在过去的三十年中，这个名为Saint-Jean-Port-Joli的安静的小村庄一直以其历史悠久的传统木雕工艺而闻名于世，也吸引了来自世界各地的艺术家们前来一探究竟。从20世纪90年代起，这里逐渐形成了一个艺术家驻场计划空间，从而为那些在圣劳伦斯河（St. Lawrence River）沿岸寻找灵感的艺术家们提供一个歇脚地。然而这个驻场空间一直以来都只是个临时的场地，直到2018年来自魁北克的建筑事务所Bourgeois / Lechasseur architectes在村子里设计了一座全新的Est-Nord-Est艺术家之家。该艺术家之家位于村庄的郊区地带，坐落在原临时驻场空间的旧址上，建筑面积高达951平方米，是2017年的一个建筑竞赛获奖方案。经过多年的准备和筹款，这座令人期待已久的艺术家之家如今终于正式落成。
During the last three decades, the quiet village of Saint-Jean-Port-Joli known for its longstanding woodcarving tradition has been a rallying point for artists from various locations around the world. What started as a series of casual encounters in the early 1990’s gradually turned into an artist-in-residence program, open to artists looking for inspiration along the St. Lawrence River. Confined to makeshift facilities until 2018, Centre Est-Nord-Est now boasts a brand new building designed by Québec City’s Bourgeois / Lechasseur architectes. The 951-square-meter structure, which stands on the outskirts of the village, is the result of an architectural competition launched in 2017. After years of preparation and fundraising, the long-awaited Centre Est-Nord-Est sits elegantly on the same site as the building it replaced.
▼艺术家之家外观，exterior view of the artist residence
建筑师Olivier Bourgeois和Régis Lechasseur都在较为偏远的地方长大。在本案中，他们将自身对魁北克乡村景观的深入了解与现代视野融合在了一起。最终的艺术家之家是传统建筑形式与现代建筑形式融合的结果，它采用较长的单建筑体量，让人不禁回想起传统的谷仓。
As was obvious from their competition entry, Olivier Bourgeois and Régis Lechasseur who both grew up in relatively remote locations were able to blend their intimate knowledge of Québec’s rural landscapes with their modern-day vision. The long monolithic volume reminiscent of traditional barns evolved quite naturally from their ability to marry tradition and contemporary architecture.
▼艺术家之家外观，采用较长的单建筑体量，让人不禁回想起传统的谷仓，exterior view of the artist residence in a long monolithic volume reminiscent of traditional barns
▼入口处双层通高的多功能空间，通过毗邻的室外庭院来满足自然采光的需求，the double height multifunctional volume at the entrance, mostly lit through large openings giving to an adjacent court
▼顺着多功能空间内的螺旋楼梯向上走来到一个安静的学习区，one accesses a quieter library zone via a voluptuously curved spiral staircase
ENE’s front entrance is off the main highway, delicately inserted in the narrow wood-lined façade. Once passed the door, a surprisingly exuberant double height volume awaits visitors, staff and residents alike. This multifunctional space, the true heart of the project, serves as meeting point, lounge, exhibition area, community kitchen, and dining room. One accesses a quieter library zone via a voluptuously curved spiral staircase. Carefully framed skylights are carved out of the sloping ceiling, flooding the upper level with natural light while the main floor is mostly lit through large openings giving to an adjacent court.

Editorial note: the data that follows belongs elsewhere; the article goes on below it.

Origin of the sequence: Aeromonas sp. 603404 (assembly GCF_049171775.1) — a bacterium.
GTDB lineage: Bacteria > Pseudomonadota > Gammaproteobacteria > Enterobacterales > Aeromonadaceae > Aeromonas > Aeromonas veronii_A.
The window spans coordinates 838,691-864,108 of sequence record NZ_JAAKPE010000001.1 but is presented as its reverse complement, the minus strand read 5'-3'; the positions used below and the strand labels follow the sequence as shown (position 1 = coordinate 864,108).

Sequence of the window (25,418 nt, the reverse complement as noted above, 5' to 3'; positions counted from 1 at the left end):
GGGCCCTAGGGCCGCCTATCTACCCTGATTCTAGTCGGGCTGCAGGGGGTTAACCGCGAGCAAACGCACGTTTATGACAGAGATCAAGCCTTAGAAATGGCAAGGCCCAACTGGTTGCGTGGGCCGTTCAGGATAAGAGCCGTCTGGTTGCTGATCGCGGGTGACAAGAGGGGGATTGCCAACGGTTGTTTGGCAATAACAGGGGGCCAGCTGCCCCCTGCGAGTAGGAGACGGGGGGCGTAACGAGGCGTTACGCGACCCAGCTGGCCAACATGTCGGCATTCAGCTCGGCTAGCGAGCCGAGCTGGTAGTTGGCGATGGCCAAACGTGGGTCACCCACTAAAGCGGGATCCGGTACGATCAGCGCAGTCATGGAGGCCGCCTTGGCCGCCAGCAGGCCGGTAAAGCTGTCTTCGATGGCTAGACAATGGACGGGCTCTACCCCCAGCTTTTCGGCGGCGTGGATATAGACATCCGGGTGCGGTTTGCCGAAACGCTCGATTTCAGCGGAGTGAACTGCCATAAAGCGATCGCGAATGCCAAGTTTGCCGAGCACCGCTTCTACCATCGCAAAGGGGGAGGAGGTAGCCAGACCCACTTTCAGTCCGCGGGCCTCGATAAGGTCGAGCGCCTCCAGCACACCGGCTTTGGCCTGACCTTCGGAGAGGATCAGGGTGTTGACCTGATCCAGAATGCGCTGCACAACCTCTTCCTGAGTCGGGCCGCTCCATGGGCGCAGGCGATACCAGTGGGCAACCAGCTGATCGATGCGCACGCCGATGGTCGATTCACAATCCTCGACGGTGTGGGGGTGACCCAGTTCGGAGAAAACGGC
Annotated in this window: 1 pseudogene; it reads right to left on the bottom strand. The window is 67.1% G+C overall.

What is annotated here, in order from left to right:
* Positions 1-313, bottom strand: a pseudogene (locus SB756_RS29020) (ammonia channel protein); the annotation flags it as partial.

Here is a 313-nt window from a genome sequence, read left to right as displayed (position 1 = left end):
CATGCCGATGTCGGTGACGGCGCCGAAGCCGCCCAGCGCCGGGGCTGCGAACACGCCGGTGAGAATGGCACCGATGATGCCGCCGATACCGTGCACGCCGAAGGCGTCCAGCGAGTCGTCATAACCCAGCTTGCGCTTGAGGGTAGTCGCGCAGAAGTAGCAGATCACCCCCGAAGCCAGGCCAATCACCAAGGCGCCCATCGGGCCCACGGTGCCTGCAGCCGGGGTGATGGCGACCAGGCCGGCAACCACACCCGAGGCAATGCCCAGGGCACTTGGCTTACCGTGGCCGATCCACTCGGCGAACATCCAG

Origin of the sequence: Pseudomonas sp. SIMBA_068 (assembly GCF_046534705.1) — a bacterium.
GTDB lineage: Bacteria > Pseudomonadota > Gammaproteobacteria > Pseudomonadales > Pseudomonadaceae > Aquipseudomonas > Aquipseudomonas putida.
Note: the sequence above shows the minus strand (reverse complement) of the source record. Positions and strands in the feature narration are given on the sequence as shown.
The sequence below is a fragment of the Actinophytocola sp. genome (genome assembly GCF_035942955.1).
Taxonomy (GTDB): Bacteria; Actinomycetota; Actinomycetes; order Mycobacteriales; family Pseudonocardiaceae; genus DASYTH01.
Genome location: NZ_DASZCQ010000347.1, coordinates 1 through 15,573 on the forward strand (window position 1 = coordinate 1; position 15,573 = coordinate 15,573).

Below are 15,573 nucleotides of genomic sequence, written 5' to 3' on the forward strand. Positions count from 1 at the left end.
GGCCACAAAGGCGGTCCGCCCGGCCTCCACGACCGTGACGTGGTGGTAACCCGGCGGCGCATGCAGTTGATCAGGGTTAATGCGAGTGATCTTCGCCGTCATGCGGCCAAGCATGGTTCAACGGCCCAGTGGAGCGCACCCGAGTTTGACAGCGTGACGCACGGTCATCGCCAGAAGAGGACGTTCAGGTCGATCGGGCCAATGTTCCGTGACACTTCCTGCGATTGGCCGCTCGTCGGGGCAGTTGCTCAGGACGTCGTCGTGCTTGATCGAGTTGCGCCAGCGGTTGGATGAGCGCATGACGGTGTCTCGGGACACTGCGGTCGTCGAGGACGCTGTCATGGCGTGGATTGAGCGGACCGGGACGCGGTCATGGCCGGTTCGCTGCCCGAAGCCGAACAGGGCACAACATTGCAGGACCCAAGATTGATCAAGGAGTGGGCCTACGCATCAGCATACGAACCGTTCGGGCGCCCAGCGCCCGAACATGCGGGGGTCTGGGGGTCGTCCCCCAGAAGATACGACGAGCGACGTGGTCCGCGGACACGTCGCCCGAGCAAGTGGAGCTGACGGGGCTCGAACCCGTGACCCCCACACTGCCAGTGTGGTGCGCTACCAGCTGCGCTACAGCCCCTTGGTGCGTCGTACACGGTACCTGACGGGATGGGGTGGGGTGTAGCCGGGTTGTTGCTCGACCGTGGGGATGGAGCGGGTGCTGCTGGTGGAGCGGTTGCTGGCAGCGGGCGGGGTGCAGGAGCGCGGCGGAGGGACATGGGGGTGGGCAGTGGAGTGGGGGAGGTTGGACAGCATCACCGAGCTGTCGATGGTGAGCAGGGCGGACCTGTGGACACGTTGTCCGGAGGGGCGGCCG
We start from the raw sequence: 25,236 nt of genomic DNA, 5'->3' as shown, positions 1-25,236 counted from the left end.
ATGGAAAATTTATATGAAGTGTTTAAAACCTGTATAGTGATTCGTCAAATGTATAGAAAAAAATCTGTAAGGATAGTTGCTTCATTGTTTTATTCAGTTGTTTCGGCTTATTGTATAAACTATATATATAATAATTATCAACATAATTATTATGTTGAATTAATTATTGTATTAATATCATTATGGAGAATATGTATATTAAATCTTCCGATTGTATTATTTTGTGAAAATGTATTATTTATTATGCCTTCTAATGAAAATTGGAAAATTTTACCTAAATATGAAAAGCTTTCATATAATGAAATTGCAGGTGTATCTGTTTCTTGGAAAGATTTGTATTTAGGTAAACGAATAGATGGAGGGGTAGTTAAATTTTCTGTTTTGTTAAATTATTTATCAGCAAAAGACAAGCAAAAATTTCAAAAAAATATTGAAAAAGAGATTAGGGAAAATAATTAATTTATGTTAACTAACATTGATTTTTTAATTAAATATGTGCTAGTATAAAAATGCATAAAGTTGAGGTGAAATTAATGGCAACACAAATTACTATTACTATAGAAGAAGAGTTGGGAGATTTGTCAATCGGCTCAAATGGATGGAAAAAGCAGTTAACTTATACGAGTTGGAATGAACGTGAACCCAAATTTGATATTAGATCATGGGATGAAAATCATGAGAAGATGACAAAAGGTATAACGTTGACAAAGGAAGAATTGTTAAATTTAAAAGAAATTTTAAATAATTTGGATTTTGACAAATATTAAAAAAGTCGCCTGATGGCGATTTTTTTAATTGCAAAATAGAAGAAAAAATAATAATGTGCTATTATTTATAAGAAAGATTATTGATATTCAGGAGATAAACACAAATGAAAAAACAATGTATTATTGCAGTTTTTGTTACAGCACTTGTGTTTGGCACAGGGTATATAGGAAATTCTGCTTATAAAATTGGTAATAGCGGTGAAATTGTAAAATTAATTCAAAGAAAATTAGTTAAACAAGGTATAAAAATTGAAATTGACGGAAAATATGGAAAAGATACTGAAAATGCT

▼倾斜天花板上的天窗将阳光引入了上层空间，carefully framed skylights are carved out of the sloping ceiling, flooding the upper level with natural light
▼多功能空间内的螺旋楼梯俯视图，top view of the voluptuously curved spiral staircase in the multifunctional space
The residents’ combined work and living quarters are located towards the back of the building. Key to the concept was the design of five identical, yet flexible, live-in studios with sleeping mezzanines. As floor requirements vary widely from one discipline to another, the expandable workspace was planned to be highly flexible and adaptable to individual pursuits whether sculpture, performance art, photography or others. Individual studios are reached through a central corridor, which isolates them from the livelier public areas towards the front. Three shared workshops (wood, metal and assembly) are also located along the corridor.
▼带有夹层卧室空间的可居住工作室，the flexible, live-in studios with sleeping mezzanines
▼沿着中央走廊布置的共享木工房，the shared woodshop that is located along the central corridor
Locally harvested white cedar was used for the exterior cladding while sheet metal protects the huge sloping roofs, reminders of farm buildings in rural Québec. Given the institution’s modest budget ($2.3 million CAD), interior finishes are mostly plywood, gypsum boards and polished concrete. Acoustically treated gypsum panels were installed on some of the angled ceilings to keep sound reverberation to a minimum.
As they designed this unique artistic abode, the architects looked for simple, inventive solutions in order to create the best possible environment for artists. In St-Jean-Port-Joli, as in the Newfoundland, Bourgeois / Lechasseur architectes gave considerable thought to natural light and to material conditions conducive to reflection, quiet stimulation and experimentation. The region’s artistic community and the village of Saint-Jean-Port-Joli in particular were given a true surge of vitality with the recent inauguration of Centre Est-Nord-Est. With its timeless image the vibrant new facility can now easily compete with the most desirable institutions of this type in today’s art world.
▼艺术家之家庭院夜景，night view of the court of the artist residence
Title: Centre Est-Nord-Est, artist residence
Location: Saint-Jean-Port-Joli, Québec, Canada
Architects: Bourgeois / Lechasseur architectes
Design team: Olivier Bourgeois, Régis Lechasseur, Romy Brosseau, Pascale Ouellet-Dompierre, Valérie Gauthier, Isabelle Auclair, Maxime Rousseau
Structural/civil engineers: Génie-Plus
Mechanical engineers: LGT
General contractor: Marcel Charest et fils inc.
Project manager: Michel Roberge, Norda Stelo
Spiral staircase manufacturer: Métal DUMEX
Completion: July 2019
Area: 951 m2
Photographer: Adrien Williams
Resident artist (studio appearing in photographs): Amanda Smith (United States)